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MIAMI — For all those who pulled against LeBron James because he made a decision that you disagreed with for his future — this one’s for you. I was really kind of surprised at the nearly 3-1 margin of fans on Facebook-Twitter-media and fans of basketball that picked against the Miami Heat vs. the Oklahoma City Thunder in the NBA Finals.

Miami won the decisive game five 121-106 in a rout to capture the first title for the famed Big Three, James, Dwyane Wade and Chris Bosh, in South Beach. The Big Three combined to score 60 points in the game-five clincher. “It means everything,” James said. “I made a difficult decision to leave Cleveland. It’s a dream come true.”

It’s also “about damn time,” as James said, this being his ninth season and third trip to the Finals.

It was personal for many, or maybe some assumed that the Thunder had won the title when they stopped San Antonio in the Western Conference Finals four games to two after the Spurs had won 20 straight games and had the NBA’s best record? Or because the Thunder had young Kevin Durant, three-time NBA scoring champion and overall good guy. And guard Russell Westbrook, the fifth-leading scorer in the league, and NBA Sixth Man of the Year (The Beard) James Harden.

This season was about redemption, and James and the Miami Heat took every step and answered every challenge along the way. Miami is the first NBA Champion to trail in three different series (vs. Indiana 2-1, Boston 3-2 and Oklahoma City 1-0) and win the Finals. For James and Dwyane Wade, this was their third trip to the Finals; experience is a great teacher and motivator.

The Heat Head Coach Eric Spoelstra is off to a great start. This is his second NBA title; he was an assistant to Pat Riley in 2006 when Miami beat Dallas. Spoelstra is 34-22 in the playoffs all-time in four years, tying him at 34 with Riley for most all-time coaching wins with the Heat.

The Thunder were 18-0 when they shoot 50 percent or better in the Finals. The Heat defense made the difference, holding the Thunder under 50 percent shooting in four of the five games. And by out-rebounding the Thunder in four of the five games, all of which they won.

Heat President Pat Riley, the 2008 Basketball Hall of Famer, has the best of both worlds. Starting out as an assistant with the Los Angeles Lakers, he now has eight NBA titles to go with his Chuck Daly Lifetime Achievement Award presented by the National Basketball Coaches Association.

Riley has long preached the importance of rebounding.

The marquee match-up of the NBA Finals was three-time MVP James and NBA three-time scoring champion Kevin Durant. Both players played well — exceptionally, I might add. The biggest difference was James did more for Miami; he was the better defender, rebounder and leader. James was selected unanimously as the Bill Russell award winner as MVP of the Finals; he averaged 28.6 points, 10.2 rebounds and 7.4 assists in the Finals.

Durant scored 30 points or more three times in the Finals, averaging 30.6 in five games, and he averaged 28.5 points in the playoffs. The Thunder lost two of the games he scored 30 points or more in. Durant scored 30 or more nine times in the playoffs.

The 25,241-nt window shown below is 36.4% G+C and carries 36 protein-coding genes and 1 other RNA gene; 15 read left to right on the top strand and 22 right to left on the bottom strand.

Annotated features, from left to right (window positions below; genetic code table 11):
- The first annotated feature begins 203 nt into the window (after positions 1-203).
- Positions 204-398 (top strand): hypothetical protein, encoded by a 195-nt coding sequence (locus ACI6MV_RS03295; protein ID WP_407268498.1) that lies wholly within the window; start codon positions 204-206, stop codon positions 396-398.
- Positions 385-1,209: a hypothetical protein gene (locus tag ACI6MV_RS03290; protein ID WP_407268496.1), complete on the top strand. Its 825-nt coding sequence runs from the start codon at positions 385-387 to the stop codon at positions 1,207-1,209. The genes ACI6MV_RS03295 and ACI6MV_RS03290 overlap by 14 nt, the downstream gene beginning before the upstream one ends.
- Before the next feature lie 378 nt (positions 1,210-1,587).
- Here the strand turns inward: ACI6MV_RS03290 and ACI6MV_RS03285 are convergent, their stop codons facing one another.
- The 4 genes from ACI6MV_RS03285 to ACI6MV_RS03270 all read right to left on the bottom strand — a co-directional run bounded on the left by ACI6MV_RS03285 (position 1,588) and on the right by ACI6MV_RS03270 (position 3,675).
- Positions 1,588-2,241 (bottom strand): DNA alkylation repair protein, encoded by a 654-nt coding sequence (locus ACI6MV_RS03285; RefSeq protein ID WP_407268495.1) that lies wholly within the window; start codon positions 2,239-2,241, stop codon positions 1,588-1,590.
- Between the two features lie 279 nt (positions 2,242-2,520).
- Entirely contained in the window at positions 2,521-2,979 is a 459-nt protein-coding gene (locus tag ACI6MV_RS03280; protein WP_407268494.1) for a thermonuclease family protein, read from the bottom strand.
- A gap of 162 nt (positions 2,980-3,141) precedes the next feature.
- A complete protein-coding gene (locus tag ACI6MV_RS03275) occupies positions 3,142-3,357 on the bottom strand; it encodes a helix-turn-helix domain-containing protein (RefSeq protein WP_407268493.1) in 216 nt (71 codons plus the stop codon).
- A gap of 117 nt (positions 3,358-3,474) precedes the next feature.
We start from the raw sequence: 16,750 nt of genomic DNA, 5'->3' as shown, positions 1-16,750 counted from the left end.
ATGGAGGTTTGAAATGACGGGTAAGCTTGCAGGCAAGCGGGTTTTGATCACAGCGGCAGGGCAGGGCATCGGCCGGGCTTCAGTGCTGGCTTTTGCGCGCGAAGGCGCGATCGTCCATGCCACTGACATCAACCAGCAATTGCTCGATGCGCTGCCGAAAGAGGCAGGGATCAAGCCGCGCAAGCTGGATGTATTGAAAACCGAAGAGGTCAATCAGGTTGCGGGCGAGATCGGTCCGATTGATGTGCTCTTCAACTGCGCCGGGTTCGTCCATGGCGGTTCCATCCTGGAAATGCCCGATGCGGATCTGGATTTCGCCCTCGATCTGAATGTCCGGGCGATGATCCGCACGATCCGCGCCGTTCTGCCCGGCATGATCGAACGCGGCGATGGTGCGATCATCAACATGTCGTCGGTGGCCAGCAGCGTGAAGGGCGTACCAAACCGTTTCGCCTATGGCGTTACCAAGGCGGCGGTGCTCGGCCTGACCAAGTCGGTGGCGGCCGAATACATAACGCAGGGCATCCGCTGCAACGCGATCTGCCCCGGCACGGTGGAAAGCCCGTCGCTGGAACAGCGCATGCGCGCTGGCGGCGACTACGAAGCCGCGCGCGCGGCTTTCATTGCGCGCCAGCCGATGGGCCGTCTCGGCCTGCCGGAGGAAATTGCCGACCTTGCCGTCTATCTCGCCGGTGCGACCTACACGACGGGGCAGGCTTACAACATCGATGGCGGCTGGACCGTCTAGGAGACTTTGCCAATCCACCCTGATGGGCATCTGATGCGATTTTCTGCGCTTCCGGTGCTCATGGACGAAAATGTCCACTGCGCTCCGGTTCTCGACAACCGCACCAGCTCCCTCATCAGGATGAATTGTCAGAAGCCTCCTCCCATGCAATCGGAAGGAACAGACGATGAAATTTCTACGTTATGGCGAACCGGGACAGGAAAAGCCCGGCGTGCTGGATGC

James wins MVP in the regular season and Finals — it’s been done 14 times by 10 different players. James averaged 30.3 points for the 2012 playoffs and scored 30 points or more 13 times. The all-time mark for most 30-point games in the playoffs is 16 held and shared by Michael Jordan and Hakeem Olajuwon.

Former Timberwolves player Mike Miller scored 23 points in the game-five clincher and made seven of eight from three-point range. It’s also the first NBA title for Shane Battier, who played a strong role in the Finals making 15-26 (.577) from three-point range in the Finals. Wade wins his second title and averaged 22.6 points in the Finals. The Heat don’t beat the Thunder without Bosh, whose toughness and rebounding inside was critical. Bosh scored 24 in game five.

The Heat as a team with James attacking off the dribble inside throughout the series got Durant in foul trouble and allowed the Heat to set an NBA Finals mark for a five-game Finals making 42 of 98 (.429) from three-point range. Thirty-nine-year-old bench player Juwan Howard becomes the first and only member of Michigan’s Fab Five to win an NBA title.

Miami is the third team to win all three of the middle three games at home in the NBA’s 2-3-2 Finals format. In fact, they have done it twice. Derek Fisher of the Thunder, a five-time NBA Champion, added to his post-season legacy: He has now played in the third-most (229) NBA playoffs games all-time, behind Robert Horry with 244 and Kareem Abdul Jabbar with 237.

 

Larry Fitzgerald can be heard weekday mornings on KMOJ Radio 89.9 FM at 8:25 am, and on WDGY-AM 740 Monday-Friday at 12:17 pm and 4:17 pm; he also commentates on sports 7-8 pm on Almanac (TPT channel 2), and you can follow him on Twitter at FitzBeatSr. Larry welcomes reader responses to [email protected], or visit www.Larry-Fitzgerald.com. 


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